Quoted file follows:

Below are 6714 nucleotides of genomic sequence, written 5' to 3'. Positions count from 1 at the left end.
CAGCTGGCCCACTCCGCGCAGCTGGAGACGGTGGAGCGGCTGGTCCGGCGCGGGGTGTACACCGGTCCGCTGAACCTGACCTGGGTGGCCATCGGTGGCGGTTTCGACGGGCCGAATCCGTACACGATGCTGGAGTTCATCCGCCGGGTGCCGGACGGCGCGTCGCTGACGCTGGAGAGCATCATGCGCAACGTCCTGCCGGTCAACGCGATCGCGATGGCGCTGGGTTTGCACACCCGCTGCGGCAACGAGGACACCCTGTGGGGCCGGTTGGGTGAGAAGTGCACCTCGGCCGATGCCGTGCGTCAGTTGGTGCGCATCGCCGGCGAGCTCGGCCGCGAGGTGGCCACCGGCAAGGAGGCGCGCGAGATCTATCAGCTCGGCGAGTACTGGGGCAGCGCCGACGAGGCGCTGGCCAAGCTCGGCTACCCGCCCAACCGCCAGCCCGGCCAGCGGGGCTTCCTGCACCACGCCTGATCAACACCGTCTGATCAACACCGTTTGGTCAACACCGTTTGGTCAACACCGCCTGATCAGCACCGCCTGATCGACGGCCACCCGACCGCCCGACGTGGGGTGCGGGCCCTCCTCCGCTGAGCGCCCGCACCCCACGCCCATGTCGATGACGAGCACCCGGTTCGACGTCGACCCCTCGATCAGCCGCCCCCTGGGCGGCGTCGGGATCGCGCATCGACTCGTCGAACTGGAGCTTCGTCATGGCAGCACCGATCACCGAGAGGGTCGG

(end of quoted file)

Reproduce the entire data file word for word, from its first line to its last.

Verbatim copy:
Below are 6714 nucleotides of genomic sequence, written 5' to 3'. Positions count from 1 at the left end.
CAGCTGGCCCACTCCGCGCAGCTGGAGACGGTGGAGCGGCTGGTCCGGCGCGGGGTGTACACCGGTCCGCTGAACCTGACCTGGGTGGCCATCGGTGGCGGTTTCGACGGGCCGAATCCGTACACGATGCTGGAGTTCATCCGCCGGGTGCCGGACGGCGCGTCGCTGACGCTGGAGAGCATCATGCGCAACGTCCTGCCGGTCAACGCGATCGCGATGGCGCTGGGTTTGCACACCCGCTGCGGCAACGAGGACACCCTGTGGGGCCGGTTGGGTGAGAAGTGCACCTCGGCCGATGCCGTGCGTCAGTTGGTGCGCATCGCCGGCGAGCTCGGCCGCGAGGTGGCCACCGGCAAGGAGGCGCGCGAGATCTATCAGCTCGGCGAGTACTGGGGCAGCGCCGACGAGGCGCTGGCCAAGCTCGGCTACCCGCCCAACCGCCAGCCCGGCCAGCGGGGCTTCCTGCACCACGCCTGATCAACACCGTCTGATCAACACCGTTTGGTCAACACCGTTTGGTCAACACCGCCTGATCAGCACCGCCTGATCGACGGCCACCCGACCGCCCGACGTGGGGTGCGGGCCCTCCTCCGCTGAGCGCCCGCACCCCACGCCCATGTCGATGACGAGCACCCGGTTCGACGTCGACCCCTCGATCAGCCGCCCCCTGGGCGGCGTCGGGATCGCGCATCGACTCGTCGAACTGGAGCTTCGTCATGGCAGCACCGATCACCGAGAGGGTCGG